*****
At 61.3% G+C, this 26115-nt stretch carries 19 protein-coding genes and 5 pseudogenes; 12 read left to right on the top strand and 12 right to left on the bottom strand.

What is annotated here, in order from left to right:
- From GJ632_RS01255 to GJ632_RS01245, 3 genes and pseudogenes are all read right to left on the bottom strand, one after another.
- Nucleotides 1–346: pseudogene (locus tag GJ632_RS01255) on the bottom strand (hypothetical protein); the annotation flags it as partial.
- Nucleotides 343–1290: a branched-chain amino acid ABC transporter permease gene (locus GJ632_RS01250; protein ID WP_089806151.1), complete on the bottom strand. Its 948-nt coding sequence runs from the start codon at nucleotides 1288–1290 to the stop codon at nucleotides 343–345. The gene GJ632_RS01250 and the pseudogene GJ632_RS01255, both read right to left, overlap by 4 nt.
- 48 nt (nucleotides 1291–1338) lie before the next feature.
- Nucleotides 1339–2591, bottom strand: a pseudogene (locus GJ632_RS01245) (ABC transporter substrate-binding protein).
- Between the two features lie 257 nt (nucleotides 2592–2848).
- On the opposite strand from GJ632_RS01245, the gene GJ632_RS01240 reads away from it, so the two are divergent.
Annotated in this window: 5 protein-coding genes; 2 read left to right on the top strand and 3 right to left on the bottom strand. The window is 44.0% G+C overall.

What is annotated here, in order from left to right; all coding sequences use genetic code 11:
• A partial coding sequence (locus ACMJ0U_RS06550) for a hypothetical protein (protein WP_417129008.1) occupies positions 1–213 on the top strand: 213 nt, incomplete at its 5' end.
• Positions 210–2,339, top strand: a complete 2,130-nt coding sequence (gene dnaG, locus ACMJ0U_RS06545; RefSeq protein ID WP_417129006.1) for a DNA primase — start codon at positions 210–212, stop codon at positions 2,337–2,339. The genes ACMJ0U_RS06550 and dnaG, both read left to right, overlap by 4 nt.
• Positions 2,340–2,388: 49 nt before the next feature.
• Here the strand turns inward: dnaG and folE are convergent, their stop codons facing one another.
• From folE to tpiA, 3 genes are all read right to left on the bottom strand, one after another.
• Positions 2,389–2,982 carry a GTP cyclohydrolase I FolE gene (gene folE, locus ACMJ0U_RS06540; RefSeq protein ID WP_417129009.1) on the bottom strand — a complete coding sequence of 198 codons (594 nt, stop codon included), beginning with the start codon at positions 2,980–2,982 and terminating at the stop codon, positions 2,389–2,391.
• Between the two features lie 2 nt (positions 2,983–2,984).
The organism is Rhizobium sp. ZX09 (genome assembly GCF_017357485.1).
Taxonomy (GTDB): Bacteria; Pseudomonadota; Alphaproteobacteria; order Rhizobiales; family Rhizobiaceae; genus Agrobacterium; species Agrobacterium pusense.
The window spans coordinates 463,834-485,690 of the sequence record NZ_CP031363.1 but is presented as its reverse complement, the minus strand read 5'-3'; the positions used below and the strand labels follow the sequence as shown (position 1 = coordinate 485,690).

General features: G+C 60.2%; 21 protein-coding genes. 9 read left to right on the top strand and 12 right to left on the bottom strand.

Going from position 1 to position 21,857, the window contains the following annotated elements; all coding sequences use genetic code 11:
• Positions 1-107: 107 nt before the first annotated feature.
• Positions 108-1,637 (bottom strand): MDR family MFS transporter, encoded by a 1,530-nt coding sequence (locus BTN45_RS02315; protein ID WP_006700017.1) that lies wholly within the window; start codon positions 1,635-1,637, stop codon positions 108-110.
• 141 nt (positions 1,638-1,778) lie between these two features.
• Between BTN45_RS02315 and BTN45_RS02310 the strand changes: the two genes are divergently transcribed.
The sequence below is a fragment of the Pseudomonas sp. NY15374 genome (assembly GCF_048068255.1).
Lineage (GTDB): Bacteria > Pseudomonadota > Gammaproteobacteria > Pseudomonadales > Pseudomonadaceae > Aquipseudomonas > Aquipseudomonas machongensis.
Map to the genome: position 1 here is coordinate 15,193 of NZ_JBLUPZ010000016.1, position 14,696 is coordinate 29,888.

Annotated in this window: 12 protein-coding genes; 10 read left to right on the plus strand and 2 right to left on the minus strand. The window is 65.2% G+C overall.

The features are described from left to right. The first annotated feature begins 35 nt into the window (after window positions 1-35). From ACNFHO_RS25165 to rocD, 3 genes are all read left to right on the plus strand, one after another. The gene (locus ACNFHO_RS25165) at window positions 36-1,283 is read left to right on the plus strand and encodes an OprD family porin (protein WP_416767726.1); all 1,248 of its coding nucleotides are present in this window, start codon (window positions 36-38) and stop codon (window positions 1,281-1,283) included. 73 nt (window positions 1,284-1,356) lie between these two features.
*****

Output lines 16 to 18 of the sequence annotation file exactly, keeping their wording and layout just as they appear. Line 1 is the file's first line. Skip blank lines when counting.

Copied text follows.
• From folE to tpiA, 3 genes are all read right to left on the bottom strand, one after another.
• Positions 2,389–2,982 carry a GTP cyclohydrolase I FolE gene (gene folE, locus ACMJ0U_RS06540; RefSeq protein ID WP_417129009.1) on the bottom strand — a complete coding sequence of 198 codons (594 nt, stop codon included), beginning with the start codon at positions 2,980–2,982 and terminating at the stop codon, positions 2,389–2,391.
• Between the two features lie 2 nt (positions 2,983–2,984).